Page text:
The Democratic Republic of Congo said its death toll from Ebola rose to 32 on Saturday. However, the government insisted the outbreak could be contained in its remote forest hotspot.
"We have registered 32 deaths," one up from a toll issued on Tuesday, Health Minister Felix Kabange Numbi told a press conference.
Kabange tallied 59 likely or confirmed cases of the tropical fever, saying the "big challenge" was to survey suspicious cases in order to staunch the contagion.
Three hundred and thirty-six people have had contact with Ebola sufferers or the bodies of victims, up from 285 on Tuesday, he said.
The DRC has given itself 45 days to break the transmission train of the virus, which can spread by contact with bodily fluids and has killed more than 2,000 people in four West African nations this year.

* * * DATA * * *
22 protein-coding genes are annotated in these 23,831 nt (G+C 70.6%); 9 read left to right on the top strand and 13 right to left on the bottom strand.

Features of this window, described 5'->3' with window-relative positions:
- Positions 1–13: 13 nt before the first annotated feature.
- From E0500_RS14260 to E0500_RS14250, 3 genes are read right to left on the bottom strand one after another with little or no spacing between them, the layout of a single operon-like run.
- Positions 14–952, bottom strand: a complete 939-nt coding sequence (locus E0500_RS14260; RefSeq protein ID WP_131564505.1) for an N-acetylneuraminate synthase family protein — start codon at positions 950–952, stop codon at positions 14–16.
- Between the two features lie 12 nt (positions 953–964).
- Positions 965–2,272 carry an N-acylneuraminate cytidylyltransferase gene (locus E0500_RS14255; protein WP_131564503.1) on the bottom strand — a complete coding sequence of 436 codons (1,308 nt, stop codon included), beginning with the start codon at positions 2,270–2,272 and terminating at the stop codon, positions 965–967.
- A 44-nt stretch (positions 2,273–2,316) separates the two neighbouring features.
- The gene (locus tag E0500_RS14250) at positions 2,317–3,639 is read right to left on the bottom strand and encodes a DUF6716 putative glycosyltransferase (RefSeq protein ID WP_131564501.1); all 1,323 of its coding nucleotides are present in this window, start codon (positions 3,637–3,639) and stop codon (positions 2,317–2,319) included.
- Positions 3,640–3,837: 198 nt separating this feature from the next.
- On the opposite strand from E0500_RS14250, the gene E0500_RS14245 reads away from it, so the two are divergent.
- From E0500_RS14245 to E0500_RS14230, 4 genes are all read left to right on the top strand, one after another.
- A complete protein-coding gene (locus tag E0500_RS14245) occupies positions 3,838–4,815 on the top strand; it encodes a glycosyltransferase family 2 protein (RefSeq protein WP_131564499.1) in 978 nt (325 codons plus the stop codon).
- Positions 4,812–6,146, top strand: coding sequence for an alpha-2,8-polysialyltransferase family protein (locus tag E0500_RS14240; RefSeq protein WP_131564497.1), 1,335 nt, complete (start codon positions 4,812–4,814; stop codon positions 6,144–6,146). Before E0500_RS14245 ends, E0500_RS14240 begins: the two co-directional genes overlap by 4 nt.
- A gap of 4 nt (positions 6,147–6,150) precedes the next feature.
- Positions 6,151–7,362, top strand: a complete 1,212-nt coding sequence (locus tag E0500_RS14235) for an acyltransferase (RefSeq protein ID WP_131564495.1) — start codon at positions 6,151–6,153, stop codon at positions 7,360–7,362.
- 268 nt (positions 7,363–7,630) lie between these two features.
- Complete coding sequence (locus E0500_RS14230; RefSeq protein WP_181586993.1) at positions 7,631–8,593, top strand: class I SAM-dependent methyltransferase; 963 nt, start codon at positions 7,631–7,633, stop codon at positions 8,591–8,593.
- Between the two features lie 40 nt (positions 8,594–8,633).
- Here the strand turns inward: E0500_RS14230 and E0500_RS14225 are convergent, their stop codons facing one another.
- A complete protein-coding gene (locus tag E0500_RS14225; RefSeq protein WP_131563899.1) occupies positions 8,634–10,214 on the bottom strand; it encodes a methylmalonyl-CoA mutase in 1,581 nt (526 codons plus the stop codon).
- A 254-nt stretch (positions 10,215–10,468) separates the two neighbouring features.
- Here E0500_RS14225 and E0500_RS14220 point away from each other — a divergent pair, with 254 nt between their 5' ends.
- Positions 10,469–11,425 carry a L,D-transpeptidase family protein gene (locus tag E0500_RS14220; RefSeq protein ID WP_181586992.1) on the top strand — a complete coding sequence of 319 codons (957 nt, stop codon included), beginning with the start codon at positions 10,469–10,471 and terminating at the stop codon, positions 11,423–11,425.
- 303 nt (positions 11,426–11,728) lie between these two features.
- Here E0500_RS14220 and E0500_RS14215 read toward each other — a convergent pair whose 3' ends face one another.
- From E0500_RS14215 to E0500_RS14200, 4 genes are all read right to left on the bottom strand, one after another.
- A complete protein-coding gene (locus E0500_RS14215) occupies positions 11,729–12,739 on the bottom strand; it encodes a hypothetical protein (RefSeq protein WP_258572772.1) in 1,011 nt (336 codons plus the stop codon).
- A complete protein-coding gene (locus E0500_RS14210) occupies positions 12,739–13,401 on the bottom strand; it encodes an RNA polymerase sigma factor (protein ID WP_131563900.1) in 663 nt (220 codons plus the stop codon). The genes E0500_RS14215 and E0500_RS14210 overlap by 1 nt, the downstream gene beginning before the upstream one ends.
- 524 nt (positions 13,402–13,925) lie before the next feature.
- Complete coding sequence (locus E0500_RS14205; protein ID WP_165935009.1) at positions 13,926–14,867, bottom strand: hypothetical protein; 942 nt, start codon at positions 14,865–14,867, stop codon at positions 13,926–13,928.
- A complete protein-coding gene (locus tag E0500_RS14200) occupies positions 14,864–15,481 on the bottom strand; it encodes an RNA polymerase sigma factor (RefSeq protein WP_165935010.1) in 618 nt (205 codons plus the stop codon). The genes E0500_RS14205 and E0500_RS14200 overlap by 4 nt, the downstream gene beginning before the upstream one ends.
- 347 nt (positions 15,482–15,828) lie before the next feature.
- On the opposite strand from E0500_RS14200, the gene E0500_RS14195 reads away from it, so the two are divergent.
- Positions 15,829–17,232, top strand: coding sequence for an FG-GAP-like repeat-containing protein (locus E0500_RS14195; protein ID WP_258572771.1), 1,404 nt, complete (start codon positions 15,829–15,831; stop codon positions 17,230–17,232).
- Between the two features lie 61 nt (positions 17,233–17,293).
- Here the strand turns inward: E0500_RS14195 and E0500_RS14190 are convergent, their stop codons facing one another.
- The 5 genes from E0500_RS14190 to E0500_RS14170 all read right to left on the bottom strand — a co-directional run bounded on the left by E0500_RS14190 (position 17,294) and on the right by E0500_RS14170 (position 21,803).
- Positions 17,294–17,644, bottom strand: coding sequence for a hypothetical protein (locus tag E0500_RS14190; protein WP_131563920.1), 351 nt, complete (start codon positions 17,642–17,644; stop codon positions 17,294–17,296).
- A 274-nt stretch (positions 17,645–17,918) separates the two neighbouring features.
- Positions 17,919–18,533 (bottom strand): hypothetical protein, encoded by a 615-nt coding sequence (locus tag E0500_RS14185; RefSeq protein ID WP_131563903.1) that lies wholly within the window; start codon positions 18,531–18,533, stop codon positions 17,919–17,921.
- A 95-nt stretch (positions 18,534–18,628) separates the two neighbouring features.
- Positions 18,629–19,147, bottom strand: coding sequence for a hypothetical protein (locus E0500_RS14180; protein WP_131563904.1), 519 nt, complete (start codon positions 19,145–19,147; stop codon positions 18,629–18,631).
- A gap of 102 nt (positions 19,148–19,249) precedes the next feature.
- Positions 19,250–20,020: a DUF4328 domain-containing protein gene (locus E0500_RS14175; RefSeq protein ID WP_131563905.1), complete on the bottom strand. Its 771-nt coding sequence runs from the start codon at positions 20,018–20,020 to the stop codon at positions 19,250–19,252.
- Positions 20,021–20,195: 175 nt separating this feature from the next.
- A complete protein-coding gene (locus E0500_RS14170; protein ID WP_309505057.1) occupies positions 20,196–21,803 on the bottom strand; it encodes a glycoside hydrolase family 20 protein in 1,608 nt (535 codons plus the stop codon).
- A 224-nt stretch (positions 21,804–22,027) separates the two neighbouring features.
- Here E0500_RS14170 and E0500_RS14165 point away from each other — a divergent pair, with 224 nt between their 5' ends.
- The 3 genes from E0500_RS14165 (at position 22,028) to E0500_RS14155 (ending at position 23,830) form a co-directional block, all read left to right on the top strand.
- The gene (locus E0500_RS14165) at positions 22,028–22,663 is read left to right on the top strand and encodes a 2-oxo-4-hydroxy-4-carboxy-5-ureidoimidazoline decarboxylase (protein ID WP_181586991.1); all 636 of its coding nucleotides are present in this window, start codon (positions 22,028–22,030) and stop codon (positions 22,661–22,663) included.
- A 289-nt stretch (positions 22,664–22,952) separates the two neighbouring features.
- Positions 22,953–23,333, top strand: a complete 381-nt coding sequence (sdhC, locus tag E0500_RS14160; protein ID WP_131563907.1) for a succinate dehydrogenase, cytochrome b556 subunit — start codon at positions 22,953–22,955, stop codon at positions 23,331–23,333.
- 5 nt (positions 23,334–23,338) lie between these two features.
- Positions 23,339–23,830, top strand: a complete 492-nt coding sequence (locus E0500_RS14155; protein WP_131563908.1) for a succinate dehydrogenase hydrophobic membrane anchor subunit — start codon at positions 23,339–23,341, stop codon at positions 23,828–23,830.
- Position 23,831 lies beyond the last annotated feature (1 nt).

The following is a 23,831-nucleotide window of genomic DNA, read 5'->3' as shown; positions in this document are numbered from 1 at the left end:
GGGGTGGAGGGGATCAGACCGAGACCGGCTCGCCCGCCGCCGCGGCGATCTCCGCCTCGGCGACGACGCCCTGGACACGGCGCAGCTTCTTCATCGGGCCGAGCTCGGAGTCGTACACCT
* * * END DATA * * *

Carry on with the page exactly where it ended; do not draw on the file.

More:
But Kabange said the outbreak in DRC -- where Ebola was first discovered in 1976 near the river of the same name in what was then Zaire -- "remains contained".
He recently returned from a trip to the affected region, near the city of Boende some 800 kilometres (500 miles) northwest of Kinshasa in Equateur province.
Authorities have implemented "protected burials" for any funeral, irrespective of whether the victim died from Ebola, in the 23 villages affected by the outbreak, he said.
While the outbreak is located far from urban centres in the heart of dense equatorial forest, reducing the risk of contagion, its remoteness has made aid delivery a particular challenge.
Decades of neglect have devastated road and rail infrastructure, also hampering efforts to quarantine patients.
Kabange said aid groups had established "an air drop in order to deliver medical supplies".
Last week, the UN announced it had released $1.5 million (1.3 million euros) to help the government in Kinshasa combat the outbreak, with the prospect of doubling that sum.